A Luminous Halo

"Life is not a series of gig lamps symmetrically arranged; life is a luminous halo, a semi-transparent envelope surrounding us from the beginning of consciousness to the end." --Virginia Woolf

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Location: Springfield, Massachusetts, United States

Smith ’69, Purdue ’75. Anarchist; agnostic. Writer. Steward of the Pascal Emory house, an 1871 Second-Empire Victorian; of Sylvie, a 1974 Mercedes-Benz 450SL; and of Taz, a purebred Cockador who sets the standard for her breed. Happy enough for the present in Massachusetts, but always looking East.

Thursday, November 13, 2008

What I Had for Lunch Today: Toast

My father was one of those laconic Yankees who would sometimes go for the whole day, or for several days, without saying much more around the house than "ayup" a couple of times. He was almost fifty when I was born, and I think he was terrified of us kids. I overheard my mother say once that when she was expecting me, he didn't tell any of his buddies, out of sheer embarassment at getting her pregnant at such an age.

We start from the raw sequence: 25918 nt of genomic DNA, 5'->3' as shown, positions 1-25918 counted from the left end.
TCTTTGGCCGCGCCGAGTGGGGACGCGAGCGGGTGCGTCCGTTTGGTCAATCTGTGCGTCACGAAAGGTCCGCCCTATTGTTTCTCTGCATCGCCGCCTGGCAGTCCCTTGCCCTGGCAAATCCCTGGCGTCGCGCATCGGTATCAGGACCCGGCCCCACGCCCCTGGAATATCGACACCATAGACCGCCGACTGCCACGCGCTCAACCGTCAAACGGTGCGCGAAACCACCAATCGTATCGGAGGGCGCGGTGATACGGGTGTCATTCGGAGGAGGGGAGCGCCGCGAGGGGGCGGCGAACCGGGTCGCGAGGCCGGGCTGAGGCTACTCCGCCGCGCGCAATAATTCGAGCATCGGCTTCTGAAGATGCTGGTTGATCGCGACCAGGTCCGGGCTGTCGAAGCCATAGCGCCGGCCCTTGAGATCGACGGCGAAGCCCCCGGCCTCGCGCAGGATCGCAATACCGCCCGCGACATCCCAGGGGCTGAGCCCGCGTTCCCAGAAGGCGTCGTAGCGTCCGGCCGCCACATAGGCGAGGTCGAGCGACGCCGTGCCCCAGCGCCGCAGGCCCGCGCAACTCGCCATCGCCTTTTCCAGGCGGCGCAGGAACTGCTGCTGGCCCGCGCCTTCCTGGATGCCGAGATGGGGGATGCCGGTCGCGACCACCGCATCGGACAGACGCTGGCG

Needless to say, he didn't know how to "relate" to little girls. One of the few memories I have of my father is of him tossing numbers at me for me to add--or subtract--in my head. 731...1432...598...7641. I can still add faster in my head than most people can using a calculator.

Sometimes in the morning--on weekends, since on workdays he was gone long before we were up and around--he would cut my toast for me. He'd ask how many pieces I wanted, and with a couple of cuts, there it would be. Three or four or five or six pieces, all the same size! I must have been pretty tiny, because it always seemed magical that he could make the number of pieces come out right, and so neat. My first lesson in geometry.

I never eat a piece of toast without thinking of my father. And I never cut it in the same number of pieces twice in a row.
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Anonymous Leslie said...

Thanks, sister.

10:21 AM  

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